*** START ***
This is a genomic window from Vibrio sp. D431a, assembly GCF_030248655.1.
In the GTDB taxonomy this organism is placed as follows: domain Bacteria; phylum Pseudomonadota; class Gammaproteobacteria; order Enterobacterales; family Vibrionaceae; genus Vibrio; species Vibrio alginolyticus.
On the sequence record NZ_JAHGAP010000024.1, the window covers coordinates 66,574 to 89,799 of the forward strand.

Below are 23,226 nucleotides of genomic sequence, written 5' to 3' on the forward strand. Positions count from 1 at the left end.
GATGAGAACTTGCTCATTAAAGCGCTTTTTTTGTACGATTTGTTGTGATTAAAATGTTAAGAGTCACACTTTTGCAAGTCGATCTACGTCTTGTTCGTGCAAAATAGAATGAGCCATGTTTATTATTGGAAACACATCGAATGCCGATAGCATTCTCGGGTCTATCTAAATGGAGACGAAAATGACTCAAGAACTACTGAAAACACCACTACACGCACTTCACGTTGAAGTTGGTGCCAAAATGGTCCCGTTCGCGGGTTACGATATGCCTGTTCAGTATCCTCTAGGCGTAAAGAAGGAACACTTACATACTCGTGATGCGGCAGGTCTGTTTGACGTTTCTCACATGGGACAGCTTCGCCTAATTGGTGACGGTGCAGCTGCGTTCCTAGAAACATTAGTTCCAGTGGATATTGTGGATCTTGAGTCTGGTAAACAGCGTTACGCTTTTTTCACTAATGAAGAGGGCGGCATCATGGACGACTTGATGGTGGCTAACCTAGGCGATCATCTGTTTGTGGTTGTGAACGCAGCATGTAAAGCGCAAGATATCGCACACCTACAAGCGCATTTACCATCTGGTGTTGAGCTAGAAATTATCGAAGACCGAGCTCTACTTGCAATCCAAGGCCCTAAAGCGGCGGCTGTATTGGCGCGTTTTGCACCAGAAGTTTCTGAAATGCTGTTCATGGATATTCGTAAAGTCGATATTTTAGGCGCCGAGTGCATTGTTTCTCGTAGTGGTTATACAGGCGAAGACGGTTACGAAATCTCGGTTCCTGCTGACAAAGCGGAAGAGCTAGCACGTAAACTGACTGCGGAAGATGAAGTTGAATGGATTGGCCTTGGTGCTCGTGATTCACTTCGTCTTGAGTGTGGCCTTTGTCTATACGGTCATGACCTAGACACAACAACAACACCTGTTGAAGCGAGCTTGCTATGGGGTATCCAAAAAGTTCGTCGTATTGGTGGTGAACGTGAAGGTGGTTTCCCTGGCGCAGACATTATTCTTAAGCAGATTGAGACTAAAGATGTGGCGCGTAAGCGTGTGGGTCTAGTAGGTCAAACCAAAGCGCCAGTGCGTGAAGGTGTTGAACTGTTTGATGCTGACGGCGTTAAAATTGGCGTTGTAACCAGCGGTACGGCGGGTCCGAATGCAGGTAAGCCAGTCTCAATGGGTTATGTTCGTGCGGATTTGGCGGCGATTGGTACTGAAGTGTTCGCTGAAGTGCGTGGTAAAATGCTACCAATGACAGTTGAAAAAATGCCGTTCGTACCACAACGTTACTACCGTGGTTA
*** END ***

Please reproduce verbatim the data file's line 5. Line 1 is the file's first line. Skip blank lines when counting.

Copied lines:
GATGAGAACTTGCTCATTAAAGCGCTTTTTTTGTACGATTTGTTGTGATTAAAATGTTAAGAGTCACACTTTTGCAAGTCGATCTACGTCTTGTTCGTGCAAAATAGAATGAGCCATGTTTATTATTGGAAACACATCGAATGCCGATAGCATTCTCGGGTCTATCTAAATGGAGACGAAAATGACTCAAGAACTACTGAAAACACCACTACACGCACTTCACGTTGAAGTTGGTGCCAAAATGGTCCCGTTCGCGGGTTACGATATGCCTGTTCAGTATCCTCTAGGCGTAAAGAAGGAACACTTACATACTCGTGATGCGGCAGGTCTGTTTGACGTTTCTCACATGGGACAGCTTCGCCTAATTGGTGACGGTGCAGCTGCGTTCCTAGAAACATTAGTTCCAGTGGATATTGTGGATCTTGAGTCTGGTAAACAGCGTTACGCTTTTTTCACTAATGAAGAGGGCGGCATCATGGACGACTTGATGGTGGCTAACCTAGGCGATCATCTGTTTGTGGTTGTGAACGCAGCATGTAAAGCGCAAGATATCGCACACCTACAAGCGCATTTACCATCTGGTGTTGAGCTAGAAATTATCGAAGACCGAGCTCTACTTGCAATCCAAGGCCCTAAAGCGGCGGCTGTATTGGCGCGTTTTGCACCAGAAGTTTCTGAAATGCTGTTCATGGATATTCGTAAAGTCGATATTTTAGGCGCCGAGTGCATTGTTTCTCGTAGTGGTTATACAGGCGAAGACGGTTACGAAATCTCGGTTCCTGCTGACAAAGCGGAAGAGCTAGCACGTAAACTGACTGCGGAAGATGAAGTTGAATGGATTGGCCTTGGTGCTCGTGATTCACTTCGTCTTGAGTGTGGCCTTTGTCTATACGGTCATGACCTAGACACAACAACAACACCTGTTGAAGCGAGCTTGCTATGGGGTATCCAAAAAGTTCGTCGTATTGGTGGTGAACGTGAAGGTGGTTTCCCTGGCGCAGACATTATTCTTAAGCAGATTGAGACTAAAGATGTGGCGCGTAAGCGTGTGGGTCTAGTAGGTCAAACCAAAGCGCCAGTGCGTGAAGGTGTTGAACTGTTTGATGCTGACGGCGTTAAAATTGGCGTTGTAACCAGCGGTACGGCGGGTCCGAATGCAGGTAAGCCAGTCTCAATGGGTTATGTTCGTGCGGATTTGGCGGCGATTGGTACTGAAGTGTTCGCTGAAGTGCGTGGTAAAATGCTACCAATGACAGTTGAAAAAATGCCGTTCGTACCACAACGTTACTACCGTGGTTA